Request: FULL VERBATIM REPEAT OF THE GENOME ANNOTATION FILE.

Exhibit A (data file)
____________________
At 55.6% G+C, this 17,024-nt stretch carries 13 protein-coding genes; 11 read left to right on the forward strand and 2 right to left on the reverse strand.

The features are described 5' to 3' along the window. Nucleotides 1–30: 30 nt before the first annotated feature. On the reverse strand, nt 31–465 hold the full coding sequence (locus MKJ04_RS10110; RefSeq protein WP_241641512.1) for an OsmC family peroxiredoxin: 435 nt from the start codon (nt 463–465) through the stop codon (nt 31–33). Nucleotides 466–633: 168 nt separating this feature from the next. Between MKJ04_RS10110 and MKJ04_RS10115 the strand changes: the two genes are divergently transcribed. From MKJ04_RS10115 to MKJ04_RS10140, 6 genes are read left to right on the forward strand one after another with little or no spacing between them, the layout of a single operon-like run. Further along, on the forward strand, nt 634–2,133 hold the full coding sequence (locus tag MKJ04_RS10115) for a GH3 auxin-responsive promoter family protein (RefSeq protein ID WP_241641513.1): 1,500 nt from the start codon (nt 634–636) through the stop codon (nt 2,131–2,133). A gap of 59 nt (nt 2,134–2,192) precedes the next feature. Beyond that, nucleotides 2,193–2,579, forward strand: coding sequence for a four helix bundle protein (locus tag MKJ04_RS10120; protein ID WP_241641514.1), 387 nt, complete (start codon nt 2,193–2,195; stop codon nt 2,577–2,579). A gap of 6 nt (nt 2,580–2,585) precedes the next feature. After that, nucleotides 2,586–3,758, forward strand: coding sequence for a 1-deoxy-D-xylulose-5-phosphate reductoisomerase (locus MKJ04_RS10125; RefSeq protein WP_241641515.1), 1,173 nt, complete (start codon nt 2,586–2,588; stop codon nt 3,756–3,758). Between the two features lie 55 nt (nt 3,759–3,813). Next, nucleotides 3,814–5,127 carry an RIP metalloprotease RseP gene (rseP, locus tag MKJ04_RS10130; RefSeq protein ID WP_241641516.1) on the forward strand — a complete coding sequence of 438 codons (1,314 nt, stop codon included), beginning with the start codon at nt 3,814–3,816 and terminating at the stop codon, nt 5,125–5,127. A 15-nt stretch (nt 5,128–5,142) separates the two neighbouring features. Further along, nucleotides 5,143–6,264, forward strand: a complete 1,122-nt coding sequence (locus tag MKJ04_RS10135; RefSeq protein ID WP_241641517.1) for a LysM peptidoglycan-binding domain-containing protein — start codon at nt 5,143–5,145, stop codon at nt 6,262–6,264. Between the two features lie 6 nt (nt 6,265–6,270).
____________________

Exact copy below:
At 55.6% G+C, this 17,024-nt stretch carries 13 protein-coding genes; 11 read left to right on the forward strand and 2 right to left on the reverse strand.

The features are described 5' to 3' along the window. Nucleotides 1–30: 30 nt before the first annotated feature. On the reverse strand, nt 31–465 hold the full coding sequence (locus MKJ04_RS10110; RefSeq protein WP_241641512.1) for an OsmC family peroxiredoxin: 435 nt from the start codon (nt 463–465) through the stop codon (nt 31–33). Nucleotides 466–633: 168 nt separating this feature from the next. Between MKJ04_RS10110 and MKJ04_RS10115 the strand changes: the two genes are divergently transcribed. From MKJ04_RS10115 to MKJ04_RS10140, 6 genes are read left to right on the forward strand one after another with little or no spacing between them, the layout of a single operon-like run. Further along, on the forward strand, nt 634–2,133 hold the full coding sequence (locus tag MKJ04_RS10115) for a GH3 auxin-responsive promoter family protein (RefSeq protein ID WP_241641513.1): 1,500 nt from the start codon (nt 634–636) through the stop codon (nt 2,131–2,133). A gap of 59 nt (nt 2,134–2,192) precedes the next feature. Beyond that, nucleotides 2,193–2,579, forward strand: coding sequence for a four helix bundle protein (locus tag MKJ04_RS10120; protein ID WP_241641514.1), 387 nt, complete (start codon nt 2,193–2,195; stop codon nt 2,577–2,579). A gap of 6 nt (nt 2,580–2,585) precedes the next feature. After that, nucleotides 2,586–3,758, forward strand: coding sequence for a 1-deoxy-D-xylulose-5-phosphate reductoisomerase (locus MKJ04_RS10125; RefSeq protein WP_241641515.1), 1,173 nt, complete (start codon nt 2,586–2,588; stop codon nt 3,756–3,758). Between the two features lie 55 nt (nt 3,759–3,813). Next, nucleotides 3,814–5,127 carry an RIP metalloprotease RseP gene (rseP, locus tag MKJ04_RS10130; RefSeq protein ID WP_241641516.1) on the forward strand — a complete coding sequence of 438 codons (1,314 nt, stop codon included), beginning with the start codon at nt 3,814–3,816 and terminating at the stop codon, nt 5,125–5,127. A 15-nt stretch (nt 5,128–5,142) separates the two neighbouring features. Further along, nucleotides 5,143–6,264, forward strand: a complete 1,122-nt coding sequence (locus tag MKJ04_RS10135; RefSeq protein ID WP_241641517.1) for a LysM peptidoglycan-binding domain-containing protein — start codon at nt 5,143–5,145, stop codon at nt 6,262–6,264. Between the two features lie 6 nt (nt 6,265–6,270).